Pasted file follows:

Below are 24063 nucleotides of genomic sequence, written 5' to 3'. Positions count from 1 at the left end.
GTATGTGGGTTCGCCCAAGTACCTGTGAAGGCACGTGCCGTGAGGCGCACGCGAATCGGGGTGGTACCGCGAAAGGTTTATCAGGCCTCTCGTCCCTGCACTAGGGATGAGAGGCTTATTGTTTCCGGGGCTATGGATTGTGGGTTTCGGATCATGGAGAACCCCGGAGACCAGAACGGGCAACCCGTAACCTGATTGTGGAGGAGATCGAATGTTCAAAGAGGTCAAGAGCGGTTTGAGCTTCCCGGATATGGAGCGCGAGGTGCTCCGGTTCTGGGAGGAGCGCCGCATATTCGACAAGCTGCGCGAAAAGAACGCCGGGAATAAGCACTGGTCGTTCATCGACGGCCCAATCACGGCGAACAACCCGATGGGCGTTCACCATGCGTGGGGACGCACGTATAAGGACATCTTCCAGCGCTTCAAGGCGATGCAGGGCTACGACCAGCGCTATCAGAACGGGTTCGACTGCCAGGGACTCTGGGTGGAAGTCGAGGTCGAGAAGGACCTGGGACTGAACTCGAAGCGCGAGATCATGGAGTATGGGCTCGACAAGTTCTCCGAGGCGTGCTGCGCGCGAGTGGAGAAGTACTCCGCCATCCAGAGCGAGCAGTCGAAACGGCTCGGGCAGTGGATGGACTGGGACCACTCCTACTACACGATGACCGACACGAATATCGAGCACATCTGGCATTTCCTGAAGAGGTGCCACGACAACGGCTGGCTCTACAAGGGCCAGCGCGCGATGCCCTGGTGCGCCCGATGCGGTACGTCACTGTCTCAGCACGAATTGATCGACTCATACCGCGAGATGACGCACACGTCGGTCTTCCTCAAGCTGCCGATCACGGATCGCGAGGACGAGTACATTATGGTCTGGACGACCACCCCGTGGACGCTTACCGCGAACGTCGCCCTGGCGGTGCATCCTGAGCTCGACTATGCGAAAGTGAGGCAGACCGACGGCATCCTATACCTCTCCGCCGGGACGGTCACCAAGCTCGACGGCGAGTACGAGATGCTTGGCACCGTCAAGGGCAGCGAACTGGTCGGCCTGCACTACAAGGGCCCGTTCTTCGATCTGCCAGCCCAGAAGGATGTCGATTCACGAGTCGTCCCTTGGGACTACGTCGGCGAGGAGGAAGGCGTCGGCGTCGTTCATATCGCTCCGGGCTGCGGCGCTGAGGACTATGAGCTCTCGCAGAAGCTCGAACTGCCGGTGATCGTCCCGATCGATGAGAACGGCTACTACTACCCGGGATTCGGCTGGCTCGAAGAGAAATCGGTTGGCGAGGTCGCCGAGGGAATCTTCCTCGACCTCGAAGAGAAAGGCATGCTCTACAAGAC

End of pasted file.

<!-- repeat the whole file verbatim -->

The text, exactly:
Below are 24063 nucleotides of genomic sequence, written 5' to 3'. Positions count from 1 at the left end.
GTATGTGGGTTCGCCCAAGTACCTGTGAAGGCACGTGCCGTGAGGCGCACGCGAATCGGGGTGGTACCGCGAAAGGTTTATCAGGCCTCTCGTCCCTGCACTAGGGATGAGAGGCTTATTGTTTCCGGGGCTATGGATTGTGGGTTTCGGATCATGGAGAACCCCGGAGACCAGAACGGGCAACCCGTAACCTGATTGTGGAGGAGATCGAATGTTCAAAGAGGTCAAGAGCGGTTTGAGCTTCCCGGATATGGAGCGCGAGGTGCTCCGGTTCTGGGAGGAGCGCCGCATATTCGACAAGCTGCGCGAAAAGAACGCCGGGAATAAGCACTGGTCGTTCATCGACGGCCCAATCACGGCGAACAACCCGATGGGCGTTCACCATGCGTGGGGACGCACGTATAAGGACATCTTCCAGCGCTTCAAGGCGATGCAGGGCTACGACCAGCGCTATCAGAACGGGTTCGACTGCCAGGGACTCTGGGTGGAAGTCGAGGTCGAGAAGGACCTGGGACTGAACTCGAAGCGCGAGATCATGGAGTATGGGCTCGACAAGTTCTCCGAGGCGTGCTGCGCGCGAGTGGAGAAGTACTCCGCCATCCAGAGCGAGCAGTCGAAACGGCTCGGGCAGTGGATGGACTGGGACCACTCCTACTACACGATGACCGACACGAATATCGAGCACATCTGGCATTTCCTGAAGAGGTGCCACGACAACGGCTGGCTCTACAAGGGCCAGCGCGCGATGCCCTGGTGCGCCCGATGCGGTACGTCACTGTCTCAGCACGAATTGATCGACTCATACCGCGAGATGACGCACACGTCGGTCTTCCTCAAGCTGCCGATCACGGATCGCGAGGACGAGTACATTATGGTCTGGACGACCACCCCGTGGACGCTTACCGCGAACGTCGCCCTGGCGGTGCATCCTGAGCTCGACTATGCGAAAGTGAGGCAGACCGACGGCATCCTATACCTCTCCGCCGGGACGGTCACCAAGCTCGACGGCGAGTACGAGATGCTTGGCACCGTCAAGGGCAGCGAACTGGTCGGCCTGCACTACAAGGGCCCGTTCTTCGATCTGCCAGCCCAGAAGGATGTCGATTCACGAGTCGTCCCTTGGGACTACGTCGGCGAGGAGGAAGGCGTCGGCGTCGTTCATATCGCTCCGGGCTGCGGCGCTGAGGACTATGAGCTCTCGCAGAAGCTCGAACTGCCGGTGATCGTCCCGATCGATGAGAACGGCTACTACTACCCGGGATTCGGCTGGCTCGAAGAGAAATCGGTTGGCGAGGTCGCCGAGGGAATCTTCCTCGACCTCGAAGAGAAAGGCATGCTCTACAAGAC